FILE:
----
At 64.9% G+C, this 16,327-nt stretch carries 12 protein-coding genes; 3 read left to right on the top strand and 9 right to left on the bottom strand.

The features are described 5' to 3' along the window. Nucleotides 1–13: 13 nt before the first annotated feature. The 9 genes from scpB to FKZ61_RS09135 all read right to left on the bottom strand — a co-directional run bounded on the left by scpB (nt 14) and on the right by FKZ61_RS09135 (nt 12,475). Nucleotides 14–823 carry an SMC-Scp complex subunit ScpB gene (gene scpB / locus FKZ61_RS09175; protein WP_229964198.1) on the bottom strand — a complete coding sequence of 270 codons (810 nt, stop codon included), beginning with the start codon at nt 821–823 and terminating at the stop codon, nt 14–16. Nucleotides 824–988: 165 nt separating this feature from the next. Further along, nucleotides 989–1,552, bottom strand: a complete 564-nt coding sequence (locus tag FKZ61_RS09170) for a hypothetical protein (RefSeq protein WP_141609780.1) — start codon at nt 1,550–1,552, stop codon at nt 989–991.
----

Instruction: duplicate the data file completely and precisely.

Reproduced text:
At 64.9% G+C, this 16,327-nt stretch carries 12 protein-coding genes; 3 read left to right on the top strand and 9 right to left on the bottom strand.

The features are described 5' to 3' along the window. Nucleotides 1–13: 13 nt before the first annotated feature. The 9 genes from scpB to FKZ61_RS09135 all read right to left on the bottom strand — a co-directional run bounded on the left by scpB (nt 14) and on the right by FKZ61_RS09135 (nt 12,475). Nucleotides 14–823 carry an SMC-Scp complex subunit ScpB gene (gene scpB / locus FKZ61_RS09175; protein WP_229964198.1) on the bottom strand — a complete coding sequence of 270 codons (810 nt, stop codon included), beginning with the start codon at nt 821–823 and terminating at the stop codon, nt 14–16. Nucleotides 824–988: 165 nt separating this feature from the next. Further along, nucleotides 989–1,552, bottom strand: a complete 564-nt coding sequence (locus tag FKZ61_RS09170) for a hypothetical protein (RefSeq protein WP_141609780.1) — start codon at nt 1,550–1,552, stop codon at nt 989–991.